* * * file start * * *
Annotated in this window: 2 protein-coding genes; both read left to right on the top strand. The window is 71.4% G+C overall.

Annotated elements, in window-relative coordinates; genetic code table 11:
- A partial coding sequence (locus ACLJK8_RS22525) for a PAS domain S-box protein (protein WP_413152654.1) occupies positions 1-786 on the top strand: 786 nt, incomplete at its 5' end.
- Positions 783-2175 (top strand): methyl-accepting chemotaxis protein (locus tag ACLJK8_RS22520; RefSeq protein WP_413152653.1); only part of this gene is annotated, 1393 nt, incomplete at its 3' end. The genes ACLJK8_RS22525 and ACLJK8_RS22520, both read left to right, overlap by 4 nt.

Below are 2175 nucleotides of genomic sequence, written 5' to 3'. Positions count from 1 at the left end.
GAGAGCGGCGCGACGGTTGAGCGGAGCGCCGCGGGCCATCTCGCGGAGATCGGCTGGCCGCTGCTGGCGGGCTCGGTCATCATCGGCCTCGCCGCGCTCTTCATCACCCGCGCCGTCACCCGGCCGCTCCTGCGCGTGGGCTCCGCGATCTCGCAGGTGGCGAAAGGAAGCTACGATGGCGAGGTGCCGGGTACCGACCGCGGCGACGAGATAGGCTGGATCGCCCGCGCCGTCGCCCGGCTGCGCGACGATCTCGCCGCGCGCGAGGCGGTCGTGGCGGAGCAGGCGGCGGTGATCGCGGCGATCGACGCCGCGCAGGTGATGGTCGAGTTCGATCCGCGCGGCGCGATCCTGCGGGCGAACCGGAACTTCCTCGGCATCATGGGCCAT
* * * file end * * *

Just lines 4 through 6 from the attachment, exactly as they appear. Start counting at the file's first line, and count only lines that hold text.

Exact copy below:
- Positions 783-2175 (top strand): methyl-accepting chemotaxis protein (locus tag ACLJK8_RS22520; RefSeq protein WP_413152653.1); only part of this gene is annotated, 1393 nt, incomplete at its 3' end. The genes ACLJK8_RS22525 and ACLJK8_RS22520, both read left to right, overlap by 4 nt.

Below are 2175 nucleotides of genomic sequence, written 5' to 3'. Positions count from 1 at the left end.
GAGAGCGGCGCGACGGTTGAGCGGAGCGCCGCGGGCCATCTCGCGGAGATCGGCTGGCCGCTGCTGGCGGGCTCGGTCATCATCGGCCTCGCCGCGCTCTTCATCACCCGCGCCGTCACCCGGCCGCTCCTGCGCGTGGGCTCCGCGATCTCGCAGGTGGCGAAAGGAAGCTACGATGGCGAGGTGCCGGGTACCGACCGCGGCGACGAGATAGGCTGGATCGCCCGCGCCGTCGCCCGGCTGCGCGACGATCTCGCCGCGCGCGAGGCGGTCGTGGCGGAGCAGGCGGCGGTGATCGCGGCGATCGACGCCGCGCAGGTGATGGTCGAGTTCGATCCGCGCGGCGCGATCCTGCGGGCGAACCGGAACTTCCTCGGCATCATGGGCCAT